If it seems like there are an increasingly large number of products being recalled from grocery store shelves, that’s in part because there are. It’s not necessarily that food is more dangerous than it used to be. We’ll look at some of the reasons here.
Food products are typically recalled for one or more of the following issues:
- Physical contamination: This involves foreign objects like plastic that can cause harm if ingested.
- Misbranding: This often involves an allergen like nuts that are not supposed to be in the food potentially getting into it or one of the ingredients in the food not being listed on the packaging.
- Pathogenic contamination: This involves microorganisms like E. Coli that can cause illness.
The good news on the last of these is that new technology used by the Food and Drug Administration (FDA) and other federal agencies allows them to find the source of microorganisms that have caused contamination more quickly.
The FDA has more authority than in the past
Food safety issues are often caught by the manufacturer in their safety protocols. If the manufacturer doesn’t initiate a recall, however, the FDA has the authority to mandate one.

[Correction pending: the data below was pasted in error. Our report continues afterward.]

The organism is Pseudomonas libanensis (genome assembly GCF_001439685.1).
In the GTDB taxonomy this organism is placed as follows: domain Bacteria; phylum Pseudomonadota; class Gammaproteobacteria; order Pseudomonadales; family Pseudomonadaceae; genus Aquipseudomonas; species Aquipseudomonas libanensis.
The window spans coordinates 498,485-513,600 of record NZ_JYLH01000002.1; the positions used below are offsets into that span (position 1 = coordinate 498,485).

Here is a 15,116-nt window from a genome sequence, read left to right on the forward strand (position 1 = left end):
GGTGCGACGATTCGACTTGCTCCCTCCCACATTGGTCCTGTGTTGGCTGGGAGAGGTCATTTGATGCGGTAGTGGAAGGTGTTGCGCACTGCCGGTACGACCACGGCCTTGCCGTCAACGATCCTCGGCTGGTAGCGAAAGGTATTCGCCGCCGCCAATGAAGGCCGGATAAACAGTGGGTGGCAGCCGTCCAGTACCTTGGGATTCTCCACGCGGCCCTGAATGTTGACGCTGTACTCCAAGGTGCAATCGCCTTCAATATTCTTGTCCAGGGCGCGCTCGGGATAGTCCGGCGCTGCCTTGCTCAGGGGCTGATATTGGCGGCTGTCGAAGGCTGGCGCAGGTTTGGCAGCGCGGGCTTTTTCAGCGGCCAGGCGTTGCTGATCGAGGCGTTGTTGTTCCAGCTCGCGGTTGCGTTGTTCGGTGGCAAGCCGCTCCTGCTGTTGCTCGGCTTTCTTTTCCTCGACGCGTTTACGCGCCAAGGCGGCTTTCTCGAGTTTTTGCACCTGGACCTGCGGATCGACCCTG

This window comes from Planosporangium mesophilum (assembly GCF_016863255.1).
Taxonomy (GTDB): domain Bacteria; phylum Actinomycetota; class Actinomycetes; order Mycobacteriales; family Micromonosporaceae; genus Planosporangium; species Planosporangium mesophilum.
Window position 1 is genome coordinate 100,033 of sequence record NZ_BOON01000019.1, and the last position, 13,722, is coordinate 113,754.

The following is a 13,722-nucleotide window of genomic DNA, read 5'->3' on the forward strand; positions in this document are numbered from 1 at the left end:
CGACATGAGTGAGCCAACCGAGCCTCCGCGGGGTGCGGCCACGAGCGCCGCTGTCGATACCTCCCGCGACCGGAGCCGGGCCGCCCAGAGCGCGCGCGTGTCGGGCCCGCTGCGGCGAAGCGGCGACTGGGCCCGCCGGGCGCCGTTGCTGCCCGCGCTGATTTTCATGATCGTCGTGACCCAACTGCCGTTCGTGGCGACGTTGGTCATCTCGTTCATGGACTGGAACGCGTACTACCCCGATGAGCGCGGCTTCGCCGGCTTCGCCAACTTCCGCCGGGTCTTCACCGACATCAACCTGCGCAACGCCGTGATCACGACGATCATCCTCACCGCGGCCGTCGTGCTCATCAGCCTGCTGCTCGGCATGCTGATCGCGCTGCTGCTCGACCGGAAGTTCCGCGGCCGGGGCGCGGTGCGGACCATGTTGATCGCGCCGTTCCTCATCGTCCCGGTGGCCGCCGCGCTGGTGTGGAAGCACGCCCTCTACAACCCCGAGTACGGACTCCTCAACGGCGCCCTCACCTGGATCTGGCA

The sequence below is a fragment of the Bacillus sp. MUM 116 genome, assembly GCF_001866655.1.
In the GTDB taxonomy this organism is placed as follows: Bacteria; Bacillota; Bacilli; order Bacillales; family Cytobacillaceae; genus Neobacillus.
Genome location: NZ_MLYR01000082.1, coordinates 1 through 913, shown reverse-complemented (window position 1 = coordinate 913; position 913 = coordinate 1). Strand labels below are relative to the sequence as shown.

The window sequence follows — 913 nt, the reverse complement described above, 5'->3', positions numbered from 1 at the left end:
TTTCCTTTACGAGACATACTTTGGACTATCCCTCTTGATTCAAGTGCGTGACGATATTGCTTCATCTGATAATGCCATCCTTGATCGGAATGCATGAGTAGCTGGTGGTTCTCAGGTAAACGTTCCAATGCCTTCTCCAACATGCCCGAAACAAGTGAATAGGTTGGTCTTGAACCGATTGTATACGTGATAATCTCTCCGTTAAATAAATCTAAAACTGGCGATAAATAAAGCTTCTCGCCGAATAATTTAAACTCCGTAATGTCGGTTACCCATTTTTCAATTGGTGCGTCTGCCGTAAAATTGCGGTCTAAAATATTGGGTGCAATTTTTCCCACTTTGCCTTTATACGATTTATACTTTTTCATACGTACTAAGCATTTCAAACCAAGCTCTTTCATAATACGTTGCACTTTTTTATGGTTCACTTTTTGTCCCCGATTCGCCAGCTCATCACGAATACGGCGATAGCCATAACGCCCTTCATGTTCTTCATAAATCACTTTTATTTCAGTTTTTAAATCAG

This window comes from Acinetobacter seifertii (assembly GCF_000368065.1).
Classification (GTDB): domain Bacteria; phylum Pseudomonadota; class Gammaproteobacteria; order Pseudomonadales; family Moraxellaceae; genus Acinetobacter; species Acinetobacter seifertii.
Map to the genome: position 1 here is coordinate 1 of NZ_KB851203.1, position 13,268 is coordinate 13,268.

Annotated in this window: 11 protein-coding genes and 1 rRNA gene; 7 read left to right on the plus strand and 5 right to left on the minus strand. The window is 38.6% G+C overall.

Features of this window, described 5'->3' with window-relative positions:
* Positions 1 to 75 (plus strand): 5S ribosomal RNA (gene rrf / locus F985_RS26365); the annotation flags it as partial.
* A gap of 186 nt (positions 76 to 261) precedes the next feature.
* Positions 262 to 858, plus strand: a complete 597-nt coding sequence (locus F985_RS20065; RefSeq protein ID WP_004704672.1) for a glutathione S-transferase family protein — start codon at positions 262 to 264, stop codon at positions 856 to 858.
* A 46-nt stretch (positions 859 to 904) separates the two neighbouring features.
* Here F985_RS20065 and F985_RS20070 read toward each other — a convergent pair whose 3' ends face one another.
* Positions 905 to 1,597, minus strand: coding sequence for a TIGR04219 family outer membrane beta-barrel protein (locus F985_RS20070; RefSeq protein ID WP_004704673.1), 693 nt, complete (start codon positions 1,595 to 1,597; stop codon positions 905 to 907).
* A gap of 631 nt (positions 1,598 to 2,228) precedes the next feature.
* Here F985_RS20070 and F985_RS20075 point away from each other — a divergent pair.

The Food Safety Modernization Act, which took effect a decade ago, gives the FDA other authorities it didn’t used to have to mandate safety regulations for food producers. There is more safety testing, so more products are recalled – sometimes out of an abundance of caution.
Another reason it may seem like there are more food recalls is because of a combination of 24/7 news and the ubiquity of social media. There are simply more ways to find out about recalls.
Too often, however, product recalls begin with reports from consumers who have become ill or suffered an injury. If you or a loved one has been harmed by contaminated or mislabeled food, it’s crucial to notify the appropriate parties. That could be a federal agency, the manufacturer and/or the retailer. It’s also essential to get the compensation to which you’re entitled.